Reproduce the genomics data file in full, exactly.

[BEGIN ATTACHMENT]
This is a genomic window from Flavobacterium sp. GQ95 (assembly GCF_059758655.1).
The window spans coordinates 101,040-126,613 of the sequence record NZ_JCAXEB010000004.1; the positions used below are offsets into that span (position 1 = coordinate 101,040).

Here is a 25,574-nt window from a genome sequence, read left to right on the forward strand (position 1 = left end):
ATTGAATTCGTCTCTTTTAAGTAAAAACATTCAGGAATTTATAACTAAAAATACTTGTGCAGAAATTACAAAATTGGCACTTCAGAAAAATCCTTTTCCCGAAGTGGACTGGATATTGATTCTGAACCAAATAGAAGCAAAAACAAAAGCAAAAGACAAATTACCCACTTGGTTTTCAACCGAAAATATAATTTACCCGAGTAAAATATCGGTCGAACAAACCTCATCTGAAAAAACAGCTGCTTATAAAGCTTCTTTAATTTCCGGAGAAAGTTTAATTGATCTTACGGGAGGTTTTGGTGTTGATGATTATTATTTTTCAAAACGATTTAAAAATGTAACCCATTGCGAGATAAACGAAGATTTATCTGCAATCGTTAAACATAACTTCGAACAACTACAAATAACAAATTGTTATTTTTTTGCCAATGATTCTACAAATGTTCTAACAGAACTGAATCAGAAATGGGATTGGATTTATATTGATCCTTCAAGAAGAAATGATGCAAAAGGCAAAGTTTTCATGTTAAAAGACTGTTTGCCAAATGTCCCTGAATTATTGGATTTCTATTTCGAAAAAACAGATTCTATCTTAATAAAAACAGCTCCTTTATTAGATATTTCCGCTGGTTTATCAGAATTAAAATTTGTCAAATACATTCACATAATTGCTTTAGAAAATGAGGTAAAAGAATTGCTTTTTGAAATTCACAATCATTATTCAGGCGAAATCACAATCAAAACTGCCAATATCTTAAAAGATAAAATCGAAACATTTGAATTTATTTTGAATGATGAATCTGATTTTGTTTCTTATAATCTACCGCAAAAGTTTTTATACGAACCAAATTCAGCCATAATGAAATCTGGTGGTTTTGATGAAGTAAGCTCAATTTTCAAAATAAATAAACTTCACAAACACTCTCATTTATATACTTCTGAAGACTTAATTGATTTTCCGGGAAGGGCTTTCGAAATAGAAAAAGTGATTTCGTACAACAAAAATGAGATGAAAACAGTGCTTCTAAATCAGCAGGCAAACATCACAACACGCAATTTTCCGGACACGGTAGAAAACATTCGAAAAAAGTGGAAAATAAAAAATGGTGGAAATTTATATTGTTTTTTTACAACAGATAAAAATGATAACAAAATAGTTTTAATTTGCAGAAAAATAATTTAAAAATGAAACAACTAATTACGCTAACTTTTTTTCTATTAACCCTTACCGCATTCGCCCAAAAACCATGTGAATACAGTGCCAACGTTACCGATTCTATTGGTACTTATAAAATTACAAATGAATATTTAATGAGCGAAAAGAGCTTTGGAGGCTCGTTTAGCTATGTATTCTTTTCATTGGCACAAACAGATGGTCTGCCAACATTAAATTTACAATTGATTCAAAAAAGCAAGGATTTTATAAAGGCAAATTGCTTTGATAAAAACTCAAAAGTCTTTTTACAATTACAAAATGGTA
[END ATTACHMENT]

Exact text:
This is a genomic window from Flavobacterium sp. GQ95 (assembly GCF_059758655.1).
The window spans coordinates 101,040-126,613 of the sequence record NZ_JCAXEB010000004.1; the positions used below are offsets into that span (position 1 = coordinate 101,040).

Here is a 25,574-nt window from a genome sequence, read left to right on the forward strand (position 1 = left end):
ATTGAATTCGTCTCTTTTAAGTAAAAACATTCAGGAATTTATAACTAAAAATACTTGTGCAGAAATTACAAAATTGGCACTTCAGAAAAATCCTTTTCCCGAAGTGGACTGGATATTGATTCTGAACCAAATAGAAGCAAAAACAAAAGCAAAAGACAAATTACCCACTTGGTTTTCAACCGAAAATATAATTTACCCGAGTAAAATATCGGTCGAACAAACCTCATCTGAAAAAACAGCTGCTTATAAAGCTTCTTTAATTTCCGGAGAAAGTTTAATTGATCTTACGGGAGGTTTTGGTGTTGATGATTATTATTTTTCAAAACGATTTAAAAATGTAACCCATTGCGAGATAAACGAAGATTTATCTGCAATCGTTAAACATAACTTCGAACAACTACAAATAACAAATTGTTATTTTTTTGCCAATGATTCTACAAATGTTCTAACAGAACTGAATCAGAAATGGGATTGGATTTATATTGATCCTTCAAGAAGAAATGATGCAAAAGGCAAAGTTTTCATGTTAAAAGACTGTTTGCCAAATGTCCCTGAATTATTGGATTTCTATTTCGAAAAAACAGATTCTATCTTAATAAAAACAGCTCCTTTATTAGATATTTCCGCTGGTTTATCAGAATTAAAATTTGTCAAATACATTCACATAATTGCTTTAGAAAATGAGGTAAAAGAATTGCTTTTTGAAATTCACAATCATTATTCAGGCGAAATCACAATCAAAACTGCCAATATCTTAAAAGATAAAATCGAAACATTTGAATTTATTTTGAATGATGAATCTGATTTTGTTTCTTATAATCTACCGCAAAAGTTTTTATACGAACCAAATTCAGCCATAATGAAATCTGGTGGTTTTGATGAAGTAAGCTCAATTTTCAAAATAAATAAACTTCACAAACACTCTCATTTATATACTTCTGAAGACTTAATTGATTTTCCGGGAAGGGCTTTCGAAATAGAAAAAGTGATTTCGTACAACAAAAATGAGATGAAAACAGTGCTTCTAAATCAGCAGGCAAACATCACAACACGCAATTTTCCGGACACGGTAGAAAACATTCGAAAAAAGTGGAAAATAAAAAATGGTGGAAATTTATATTGTTTTTTTACAACAGATAAAAATGATAACAAAATAGTTTTAATTTGCAGAAAAATAATTTAAAAATGAAACAACTAATTACGCTAACTTTTTTTCTATTAACCCTTACCGCATTCGCCCAAAAACCATGTGAATACAGTGCCAACGTTACCGATTCTATTGGTACTTATAAAATTACAAATGAATATTTAATGAGCGAAAAGAGCTTTGGAGGCTCGTTTAGCTATGTATTCTTTTCATTGGCACAAACAGATGGTCTGCCAACATTAAATTTACAATTGATTCAAAAAAGCAAGGATTTTATAAAGGCAAATTGCTTTGATAAAAACTCAAAAGTCTTTTTACAATTACAAAATGGTA